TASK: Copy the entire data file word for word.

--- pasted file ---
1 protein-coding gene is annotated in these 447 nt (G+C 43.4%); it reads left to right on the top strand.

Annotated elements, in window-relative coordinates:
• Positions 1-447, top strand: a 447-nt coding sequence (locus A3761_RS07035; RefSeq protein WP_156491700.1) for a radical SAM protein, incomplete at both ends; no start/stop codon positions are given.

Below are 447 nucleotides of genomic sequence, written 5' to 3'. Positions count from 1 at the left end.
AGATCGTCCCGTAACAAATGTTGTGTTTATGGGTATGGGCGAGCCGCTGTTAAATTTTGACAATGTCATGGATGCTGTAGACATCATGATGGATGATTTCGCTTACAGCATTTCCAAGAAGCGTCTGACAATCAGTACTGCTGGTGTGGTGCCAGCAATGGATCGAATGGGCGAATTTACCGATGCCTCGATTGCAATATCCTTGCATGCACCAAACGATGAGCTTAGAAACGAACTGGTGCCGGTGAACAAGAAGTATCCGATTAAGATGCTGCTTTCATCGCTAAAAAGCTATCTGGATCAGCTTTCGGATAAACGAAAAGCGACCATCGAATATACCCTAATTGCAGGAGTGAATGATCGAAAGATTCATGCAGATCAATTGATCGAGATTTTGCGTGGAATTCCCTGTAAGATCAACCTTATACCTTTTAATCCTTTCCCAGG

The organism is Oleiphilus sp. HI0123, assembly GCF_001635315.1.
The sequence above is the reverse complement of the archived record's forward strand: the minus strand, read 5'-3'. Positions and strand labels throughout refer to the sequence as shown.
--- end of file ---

1 protein-coding gene is annotated in these 447 nt (G+C 43.4%); it reads left to right on the top strand.

Annotated elements, in window-relative coordinates:
• Positions 1-447, top strand: a 447-nt coding sequence (locus A3761_RS07035; RefSeq protein WP_156491700.1) for a radical SAM protein, incomplete at both ends; no start/stop codon positions are given.

Below are 447 nucleotides of genomic sequence, written 5' to 3'. Positions count from 1 at the left end.
AGATCGTCCCGTAACAAATGTTGTGTTTATGGGTATGGGCGAGCCGCTGTTAAATTTTGACAATGTCATGGATGCTGTAGACATCATGATGGATGATTTCGCTTACAGCATTTCCAAGAAGCGTCTGACAATCAGTACTGCTGGTGTGGTGCCAGCAATGGATCGAATGGGCGAATTTACCGATGCCTCGATTGCAATATCCTTGCATGCACCAAACGATGAGCTTAGAAACGAACTGGTGCCGGTGAACAAGAAGTATCCGATTAAGATGCTGCTTTCATCGCTAAAAAGCTATCTGGATCAGCTTTCGGATAAACGAAAAGCGACCATCGAATATACCCTAATTGCAGGAGTGAATGATCGAAAGATTCATGCAGATCAATTGATCGAGATTTTGCGTGGAATTCCCTGTAAGATCAACCTTATACCTTTTAATCCTTTCCCAGG

The organism is Oleiphilus sp. HI0123, assembly GCF_001635315.1.
The sequence above is the reverse complement of the archived record's forward strand: the minus strand, read 5'-3'. Positions and strand labels throughout refer to the sequence as shown.